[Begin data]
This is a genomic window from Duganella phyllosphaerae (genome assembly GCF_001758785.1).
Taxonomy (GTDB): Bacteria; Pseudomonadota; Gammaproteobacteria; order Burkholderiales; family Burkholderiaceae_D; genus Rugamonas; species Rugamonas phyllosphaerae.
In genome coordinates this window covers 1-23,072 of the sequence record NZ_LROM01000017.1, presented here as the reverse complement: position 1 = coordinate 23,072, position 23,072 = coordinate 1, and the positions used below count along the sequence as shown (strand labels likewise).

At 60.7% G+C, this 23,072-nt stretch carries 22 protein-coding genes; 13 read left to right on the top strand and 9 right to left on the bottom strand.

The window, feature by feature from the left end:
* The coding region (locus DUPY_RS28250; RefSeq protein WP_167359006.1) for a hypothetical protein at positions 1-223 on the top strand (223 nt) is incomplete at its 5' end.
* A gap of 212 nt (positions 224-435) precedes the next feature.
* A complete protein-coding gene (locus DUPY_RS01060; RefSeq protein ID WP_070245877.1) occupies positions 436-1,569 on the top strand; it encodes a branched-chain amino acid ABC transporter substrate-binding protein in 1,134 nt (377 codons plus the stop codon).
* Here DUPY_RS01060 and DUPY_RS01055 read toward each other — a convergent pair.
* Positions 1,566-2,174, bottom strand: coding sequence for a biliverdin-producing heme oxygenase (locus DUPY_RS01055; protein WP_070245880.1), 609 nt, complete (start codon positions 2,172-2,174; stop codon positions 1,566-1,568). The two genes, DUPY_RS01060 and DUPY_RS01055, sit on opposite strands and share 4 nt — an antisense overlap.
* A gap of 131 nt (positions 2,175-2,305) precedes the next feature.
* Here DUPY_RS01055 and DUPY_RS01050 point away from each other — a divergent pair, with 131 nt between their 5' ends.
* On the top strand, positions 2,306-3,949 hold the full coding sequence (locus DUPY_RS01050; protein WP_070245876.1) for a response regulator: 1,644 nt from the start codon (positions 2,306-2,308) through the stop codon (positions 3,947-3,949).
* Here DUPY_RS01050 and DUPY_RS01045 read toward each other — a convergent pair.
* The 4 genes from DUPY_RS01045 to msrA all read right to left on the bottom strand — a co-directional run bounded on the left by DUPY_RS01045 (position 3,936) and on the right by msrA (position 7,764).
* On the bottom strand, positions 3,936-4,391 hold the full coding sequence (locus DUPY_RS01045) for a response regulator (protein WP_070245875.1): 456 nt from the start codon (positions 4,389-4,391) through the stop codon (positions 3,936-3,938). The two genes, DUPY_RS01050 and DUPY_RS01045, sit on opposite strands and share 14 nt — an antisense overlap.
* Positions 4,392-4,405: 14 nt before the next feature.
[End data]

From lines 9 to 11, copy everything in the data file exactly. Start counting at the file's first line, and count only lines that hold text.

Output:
* Here DUPY_RS01060 and DUPY_RS01055 read toward each other — a convergent pair.
* Positions 1,566-2,174, bottom strand: coding sequence for a biliverdin-producing heme oxygenase (locus DUPY_RS01055; protein WP_070245880.1), 609 nt, complete (start codon positions 2,172-2,174; stop codon positions 1,566-1,568). The two genes, DUPY_RS01060 and DUPY_RS01055, sit on opposite strands and share 4 nt — an antisense overlap.
* A gap of 131 nt (positions 2,175-2,305) precedes the next feature.